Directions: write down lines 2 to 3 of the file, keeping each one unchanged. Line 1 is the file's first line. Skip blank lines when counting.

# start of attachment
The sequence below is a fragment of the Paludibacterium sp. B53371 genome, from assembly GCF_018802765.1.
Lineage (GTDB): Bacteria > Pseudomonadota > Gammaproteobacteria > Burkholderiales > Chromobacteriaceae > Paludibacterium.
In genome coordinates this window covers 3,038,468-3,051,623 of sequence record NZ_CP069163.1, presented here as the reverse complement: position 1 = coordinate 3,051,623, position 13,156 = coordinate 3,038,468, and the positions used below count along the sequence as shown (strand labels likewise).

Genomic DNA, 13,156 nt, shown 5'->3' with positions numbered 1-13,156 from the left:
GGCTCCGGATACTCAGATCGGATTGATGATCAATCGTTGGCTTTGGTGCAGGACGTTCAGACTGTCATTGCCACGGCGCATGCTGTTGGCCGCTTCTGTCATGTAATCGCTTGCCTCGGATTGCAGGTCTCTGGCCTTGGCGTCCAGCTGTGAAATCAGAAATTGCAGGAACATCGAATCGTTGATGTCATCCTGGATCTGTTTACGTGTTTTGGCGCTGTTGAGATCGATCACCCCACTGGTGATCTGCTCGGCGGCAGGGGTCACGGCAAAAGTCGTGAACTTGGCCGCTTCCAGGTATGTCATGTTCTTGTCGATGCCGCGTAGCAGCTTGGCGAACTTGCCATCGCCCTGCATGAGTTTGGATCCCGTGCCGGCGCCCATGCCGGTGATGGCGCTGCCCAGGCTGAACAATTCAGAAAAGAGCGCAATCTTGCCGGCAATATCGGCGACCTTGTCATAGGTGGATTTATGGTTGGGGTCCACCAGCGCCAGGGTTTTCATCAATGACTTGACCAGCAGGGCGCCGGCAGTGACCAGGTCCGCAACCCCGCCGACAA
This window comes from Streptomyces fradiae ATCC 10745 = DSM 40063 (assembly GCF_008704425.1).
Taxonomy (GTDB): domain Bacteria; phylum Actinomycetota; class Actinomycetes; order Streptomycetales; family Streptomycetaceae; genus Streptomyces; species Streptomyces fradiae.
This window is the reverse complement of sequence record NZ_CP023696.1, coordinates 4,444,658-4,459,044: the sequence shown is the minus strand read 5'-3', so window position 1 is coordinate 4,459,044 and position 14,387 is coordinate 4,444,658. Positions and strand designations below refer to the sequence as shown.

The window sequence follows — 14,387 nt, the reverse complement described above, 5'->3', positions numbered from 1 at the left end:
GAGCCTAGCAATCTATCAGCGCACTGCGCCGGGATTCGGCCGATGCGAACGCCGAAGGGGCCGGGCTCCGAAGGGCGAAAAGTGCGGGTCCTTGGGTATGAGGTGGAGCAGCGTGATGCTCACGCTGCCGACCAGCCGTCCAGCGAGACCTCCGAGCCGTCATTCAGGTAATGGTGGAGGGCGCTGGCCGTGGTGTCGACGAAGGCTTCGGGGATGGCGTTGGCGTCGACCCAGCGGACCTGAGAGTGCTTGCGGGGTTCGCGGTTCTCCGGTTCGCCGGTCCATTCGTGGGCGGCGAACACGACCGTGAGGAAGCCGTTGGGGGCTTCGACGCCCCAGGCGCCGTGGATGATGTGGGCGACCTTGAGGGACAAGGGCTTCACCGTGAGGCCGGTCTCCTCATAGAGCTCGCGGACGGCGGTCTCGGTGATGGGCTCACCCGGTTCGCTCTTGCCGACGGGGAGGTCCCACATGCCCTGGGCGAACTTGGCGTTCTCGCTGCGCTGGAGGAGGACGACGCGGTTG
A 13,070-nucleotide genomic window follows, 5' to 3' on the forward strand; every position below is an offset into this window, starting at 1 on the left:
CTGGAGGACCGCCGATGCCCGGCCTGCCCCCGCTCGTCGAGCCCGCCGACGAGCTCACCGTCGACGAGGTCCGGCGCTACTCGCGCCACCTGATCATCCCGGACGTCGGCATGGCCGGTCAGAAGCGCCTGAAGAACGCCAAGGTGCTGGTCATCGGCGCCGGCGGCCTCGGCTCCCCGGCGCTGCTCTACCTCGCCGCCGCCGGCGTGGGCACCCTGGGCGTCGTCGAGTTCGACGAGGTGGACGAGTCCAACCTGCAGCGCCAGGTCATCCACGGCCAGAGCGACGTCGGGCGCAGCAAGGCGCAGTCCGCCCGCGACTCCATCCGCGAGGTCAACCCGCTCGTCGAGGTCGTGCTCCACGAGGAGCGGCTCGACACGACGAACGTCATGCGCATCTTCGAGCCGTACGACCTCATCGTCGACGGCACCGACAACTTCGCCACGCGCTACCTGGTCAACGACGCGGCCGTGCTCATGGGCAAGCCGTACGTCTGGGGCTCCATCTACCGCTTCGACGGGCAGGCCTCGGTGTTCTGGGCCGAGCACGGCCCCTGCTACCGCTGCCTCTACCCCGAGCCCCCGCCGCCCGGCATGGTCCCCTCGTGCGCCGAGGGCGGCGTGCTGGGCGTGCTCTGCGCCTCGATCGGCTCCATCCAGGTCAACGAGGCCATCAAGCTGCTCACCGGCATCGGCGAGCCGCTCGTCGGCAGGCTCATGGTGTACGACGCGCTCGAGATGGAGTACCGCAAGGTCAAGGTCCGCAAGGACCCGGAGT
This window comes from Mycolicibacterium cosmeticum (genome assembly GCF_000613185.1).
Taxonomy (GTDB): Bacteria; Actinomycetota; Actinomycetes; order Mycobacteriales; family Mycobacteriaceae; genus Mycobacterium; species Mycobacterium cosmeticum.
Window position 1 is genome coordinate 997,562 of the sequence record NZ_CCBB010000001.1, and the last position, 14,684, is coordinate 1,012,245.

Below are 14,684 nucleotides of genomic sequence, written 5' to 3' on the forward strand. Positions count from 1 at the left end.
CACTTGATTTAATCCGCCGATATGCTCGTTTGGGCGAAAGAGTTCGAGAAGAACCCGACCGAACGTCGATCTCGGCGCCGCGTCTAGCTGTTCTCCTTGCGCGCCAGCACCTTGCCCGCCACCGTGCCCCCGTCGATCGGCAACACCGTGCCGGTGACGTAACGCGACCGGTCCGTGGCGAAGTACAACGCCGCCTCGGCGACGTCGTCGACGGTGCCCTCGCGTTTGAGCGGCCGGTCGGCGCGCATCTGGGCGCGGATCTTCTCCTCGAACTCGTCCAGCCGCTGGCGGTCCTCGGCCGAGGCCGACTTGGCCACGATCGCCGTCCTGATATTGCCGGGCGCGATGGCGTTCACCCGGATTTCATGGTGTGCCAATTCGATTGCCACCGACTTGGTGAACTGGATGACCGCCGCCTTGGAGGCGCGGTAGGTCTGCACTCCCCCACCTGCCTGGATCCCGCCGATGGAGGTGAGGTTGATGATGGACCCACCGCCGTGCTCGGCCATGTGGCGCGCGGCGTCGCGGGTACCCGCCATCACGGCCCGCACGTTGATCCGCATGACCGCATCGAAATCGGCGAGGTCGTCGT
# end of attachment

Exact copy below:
Lineage (GTDB): Bacteria > Pseudomonadota > Gammaproteobacteria > Burkholderiales > Chromobacteriaceae > Paludibacterium.
In genome coordinates this window covers 3,038,468-3,051,623 of sequence record NZ_CP069163.1, presented here as the reverse complement: position 1 = coordinate 3,051,623, position 13,156 = coordinate 3,038,468, and the positions used below count along the sequence as shown (strand labels likewise).